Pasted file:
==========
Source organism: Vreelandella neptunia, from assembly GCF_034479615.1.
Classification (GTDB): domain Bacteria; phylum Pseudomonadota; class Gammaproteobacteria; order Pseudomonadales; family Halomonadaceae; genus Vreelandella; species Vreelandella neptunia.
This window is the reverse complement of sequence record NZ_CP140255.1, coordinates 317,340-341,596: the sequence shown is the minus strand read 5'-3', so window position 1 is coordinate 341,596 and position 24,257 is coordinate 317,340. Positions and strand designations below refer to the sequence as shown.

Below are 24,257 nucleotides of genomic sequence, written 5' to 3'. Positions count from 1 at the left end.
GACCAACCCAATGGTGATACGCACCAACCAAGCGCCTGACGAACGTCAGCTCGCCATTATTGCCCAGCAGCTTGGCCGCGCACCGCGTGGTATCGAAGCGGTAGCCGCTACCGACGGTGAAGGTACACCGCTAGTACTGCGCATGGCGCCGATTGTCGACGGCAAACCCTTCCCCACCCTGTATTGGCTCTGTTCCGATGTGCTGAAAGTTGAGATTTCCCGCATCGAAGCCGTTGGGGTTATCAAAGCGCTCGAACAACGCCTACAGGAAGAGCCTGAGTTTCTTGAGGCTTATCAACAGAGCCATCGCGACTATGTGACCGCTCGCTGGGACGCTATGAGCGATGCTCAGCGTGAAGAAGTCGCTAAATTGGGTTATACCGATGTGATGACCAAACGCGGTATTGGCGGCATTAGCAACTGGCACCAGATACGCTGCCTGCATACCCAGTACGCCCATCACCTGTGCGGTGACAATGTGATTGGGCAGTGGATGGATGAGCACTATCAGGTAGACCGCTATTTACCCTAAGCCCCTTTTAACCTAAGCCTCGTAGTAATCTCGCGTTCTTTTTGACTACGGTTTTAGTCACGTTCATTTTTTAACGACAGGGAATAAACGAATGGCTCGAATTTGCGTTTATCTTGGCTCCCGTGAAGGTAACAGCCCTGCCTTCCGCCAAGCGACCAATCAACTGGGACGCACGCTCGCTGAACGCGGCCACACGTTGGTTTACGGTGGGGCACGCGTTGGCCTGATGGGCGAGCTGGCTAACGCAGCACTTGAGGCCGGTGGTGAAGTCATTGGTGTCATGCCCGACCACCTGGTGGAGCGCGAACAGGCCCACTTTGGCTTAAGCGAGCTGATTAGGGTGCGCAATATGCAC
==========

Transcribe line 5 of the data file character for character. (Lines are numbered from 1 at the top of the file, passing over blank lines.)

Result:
GACCAACCCAATGGTGATACGCACCAACCAAGCGCCTGACGAACGTCAGCTCGCCATTATTGCCCAGCAGCTTGGCCGCGCACCGCGTGGTATCGAAGCGGTAGCCGCTACCGACGGTGAAGGTACACCGCTAGTACTGCGCATGGCGCCGATTGTCGACGGCAAACCCTTCCCCACCCTGTATTGGCTCTGTTCCGATGTGCTGAAAGTTGAGATTTCCCGCATCGAAGCCGTTGGGGTTATCAAAGCGCTCGAACAACGCCTACAGGAAGAGCCTGAGTTTCTTGAGGCTTATCAACAGAGCCATCGCGACTATGTGACCGCTCGCTGGGACGCTATGAGCGATGCTCAGCGTGAAGAAGTCGCTAAATTGGGTTATACCGATGTGATGACCAAACGCGGTATTGGCGGCATTAGCAACTGGCACCAGATACGCTGCCTGCATACCCAGTACGCCCATCACCTGTGCGGTGACAATGTGATTGGGCAGTGGATGGATGAGCACTATCAGGTAGACCGCTATTTACCCTAAGCCCCTTTTAACCTAAGCCTCGTAGTAATCTCGCGTTCTTTTTGACTACGGTTTTAGTCACGTTCATTTTTTAACGACAGGGAATAAACGAATGGCTCGAATTTGCGTTTATCTTGGCTCCCGTGAAGGTAACAGCCCTGCCTTCCGCCAAGCGACCAATCAACTGGGACGCACGCTCGCTGAACGCGGCCACACGTTGGTTTACGGTGGGGCACGCGTTGGCCTGATGGGCGAGCTGGCTAACGCAGCACTTGAGGCCGGTGGTGAAGTCATTGGTGTCATGCCCGACCACCTGGTGGAGCGCGAACAGGCCCACTTTGGCTTAAGCGAGCTGATTAGGGTGCGCAATATGCAC